Santa Monica Airport (File photo)

SMO — City Council will consider raising the rates for tenants of the Santa Monica Airport, some significantly so.
Many tenants — some that serve the aviation community and some that don’t — currently pay rents substantially below market rate.
City Hall and the Federal Aviation Administration disagree on the intent and expiration dates of some agreements that dictate control over the 227-acre airport, but everyone agrees that one key agreement expires in July of next year.
Anticipating this agreement’s expiration, city officials set all airport leases to end on or before July of 2015.
In March, council directed staff to develop new leasing guidelines at SMO and tonight council will consider them.
Under the proposed guidelines, all leases can be extended up to three years with one-year renewals to be granted at the discretion of City Hall.
“All new and renewed leases will be leased at market rate based on the appraisal commissioned by the City in 2014,” city officials said of the proposed guidelines. “The initial lease rates will be adjusted by the change in the Consumer Price Index (CPI) to stay accurate with market conditions as new/renewed leases arise.”
Revenue from the current leases comprise about 63 percent of the airport’s total revenues.
Residents living near the airport have long complained about the noise and pollution caused by the aircraft. They also fear for their safety, with the runway located just a few hundred feet from homes.
Proponents of SMO claim it would be instrumental in the case of a widespread disaster. They point to the economic stimulus it creates for the community.
Several aviation tenants currently pay below the market rate, a bone of contention for those who hate the airport.
Many artists’ studios and cultural spaces are also rented at lower rates. Council has passed on millions of dollars worth of potential revenue in favor of the subsidies over the years.
Some members of the community and the Airport Commission would like City Hall to use a previous zoning standard as a model for the guidelines — a standard that would rule out the allowance of all but a few aviation tenants. City attorneys are recommending against this for now noting that, while other agreements remain in place, the standard may not stand up to litigation.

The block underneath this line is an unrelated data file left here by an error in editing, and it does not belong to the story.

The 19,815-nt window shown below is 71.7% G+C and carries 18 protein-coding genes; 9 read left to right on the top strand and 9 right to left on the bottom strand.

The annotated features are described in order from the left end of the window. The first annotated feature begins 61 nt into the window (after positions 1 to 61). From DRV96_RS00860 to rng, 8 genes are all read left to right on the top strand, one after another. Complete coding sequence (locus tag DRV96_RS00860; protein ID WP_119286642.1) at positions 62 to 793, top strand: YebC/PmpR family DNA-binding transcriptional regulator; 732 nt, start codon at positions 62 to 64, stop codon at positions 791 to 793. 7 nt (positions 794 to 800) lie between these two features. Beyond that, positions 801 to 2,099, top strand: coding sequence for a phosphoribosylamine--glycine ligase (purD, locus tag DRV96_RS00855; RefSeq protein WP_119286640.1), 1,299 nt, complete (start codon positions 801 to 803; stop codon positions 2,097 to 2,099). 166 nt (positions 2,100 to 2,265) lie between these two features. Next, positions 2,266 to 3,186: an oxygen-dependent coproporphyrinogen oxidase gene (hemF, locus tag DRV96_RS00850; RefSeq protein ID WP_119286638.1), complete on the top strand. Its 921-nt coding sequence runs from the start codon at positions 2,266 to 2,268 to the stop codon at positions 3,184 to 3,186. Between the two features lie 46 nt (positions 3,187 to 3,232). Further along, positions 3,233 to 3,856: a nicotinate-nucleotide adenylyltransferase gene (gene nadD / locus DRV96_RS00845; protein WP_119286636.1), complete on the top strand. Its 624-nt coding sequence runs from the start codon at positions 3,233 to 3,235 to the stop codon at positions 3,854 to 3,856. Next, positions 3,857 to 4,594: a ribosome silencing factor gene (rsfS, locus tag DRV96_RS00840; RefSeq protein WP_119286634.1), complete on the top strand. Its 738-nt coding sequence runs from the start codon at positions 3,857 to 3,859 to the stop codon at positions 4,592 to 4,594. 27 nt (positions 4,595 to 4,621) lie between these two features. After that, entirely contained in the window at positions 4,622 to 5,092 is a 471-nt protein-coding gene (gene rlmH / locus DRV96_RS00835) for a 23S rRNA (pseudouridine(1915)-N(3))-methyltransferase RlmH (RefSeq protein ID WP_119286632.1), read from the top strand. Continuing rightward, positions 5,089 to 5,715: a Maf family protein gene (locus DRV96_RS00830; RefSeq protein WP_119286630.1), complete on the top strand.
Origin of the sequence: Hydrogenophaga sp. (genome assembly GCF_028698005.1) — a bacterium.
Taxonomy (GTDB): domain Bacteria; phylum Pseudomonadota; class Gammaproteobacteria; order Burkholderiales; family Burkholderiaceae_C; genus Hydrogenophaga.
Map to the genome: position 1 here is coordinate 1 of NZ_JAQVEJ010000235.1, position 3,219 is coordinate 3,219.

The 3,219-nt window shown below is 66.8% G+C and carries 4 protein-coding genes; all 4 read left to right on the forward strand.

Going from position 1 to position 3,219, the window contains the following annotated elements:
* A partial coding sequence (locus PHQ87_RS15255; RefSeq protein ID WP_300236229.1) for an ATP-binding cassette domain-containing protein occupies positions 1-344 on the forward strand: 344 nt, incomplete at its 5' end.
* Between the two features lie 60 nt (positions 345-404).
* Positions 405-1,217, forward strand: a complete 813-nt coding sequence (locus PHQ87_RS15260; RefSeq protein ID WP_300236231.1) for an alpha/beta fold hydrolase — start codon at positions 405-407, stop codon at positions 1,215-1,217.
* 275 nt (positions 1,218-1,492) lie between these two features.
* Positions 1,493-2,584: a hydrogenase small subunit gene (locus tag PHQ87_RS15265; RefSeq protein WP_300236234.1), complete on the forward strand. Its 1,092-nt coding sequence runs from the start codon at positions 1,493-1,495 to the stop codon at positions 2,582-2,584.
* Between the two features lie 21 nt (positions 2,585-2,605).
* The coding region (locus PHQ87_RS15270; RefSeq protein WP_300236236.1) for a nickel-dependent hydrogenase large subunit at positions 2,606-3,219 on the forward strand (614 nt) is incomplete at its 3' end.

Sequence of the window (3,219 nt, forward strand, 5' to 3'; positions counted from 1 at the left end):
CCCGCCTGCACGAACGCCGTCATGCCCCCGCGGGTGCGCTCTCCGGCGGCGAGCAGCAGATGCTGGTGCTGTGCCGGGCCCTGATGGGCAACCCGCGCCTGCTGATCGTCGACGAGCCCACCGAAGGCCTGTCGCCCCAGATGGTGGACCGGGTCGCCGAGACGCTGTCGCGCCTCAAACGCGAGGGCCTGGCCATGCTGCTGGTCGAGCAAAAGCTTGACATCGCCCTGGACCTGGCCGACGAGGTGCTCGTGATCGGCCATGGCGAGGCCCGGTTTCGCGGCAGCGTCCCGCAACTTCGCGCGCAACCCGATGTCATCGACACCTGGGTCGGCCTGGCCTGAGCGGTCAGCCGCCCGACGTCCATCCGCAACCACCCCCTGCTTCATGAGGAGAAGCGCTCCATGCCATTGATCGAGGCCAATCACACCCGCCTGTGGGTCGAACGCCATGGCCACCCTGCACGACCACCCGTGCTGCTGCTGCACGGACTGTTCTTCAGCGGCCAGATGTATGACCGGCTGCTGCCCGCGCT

Under the proposed guidelines, City Hall would ask flight schools and tenants of SMO to use quieter aircraft or noise reducing technologies. They would also ask them to avoid flying during certain hours and days. Tenants willing to do so would be given leasing preference.
City Hall would also be allowed to require certain operators to replace gas and diesel-powered vehicles with those that use alternative fuels.
In the 2012-13 fiscal year, the General Fund subsidized the airport $13.6 million. The next year, the airport was free of additional General Fund subsidies due in part to the adoption of increased landing fees.
“Given that the Airport’s future is presently unknown and that it may take years until the City’s legal authority is clarified by the courts,” city officials said, “lease revenues at the Airport must be maintained to promote the Airport’s ongoing self-sufficiency, avoid future subsidies from the General Fund, and repay the General Fund, which has historically subsidized the Airport.”

Leave a comment

Your email address will not be published. Required fields are marked *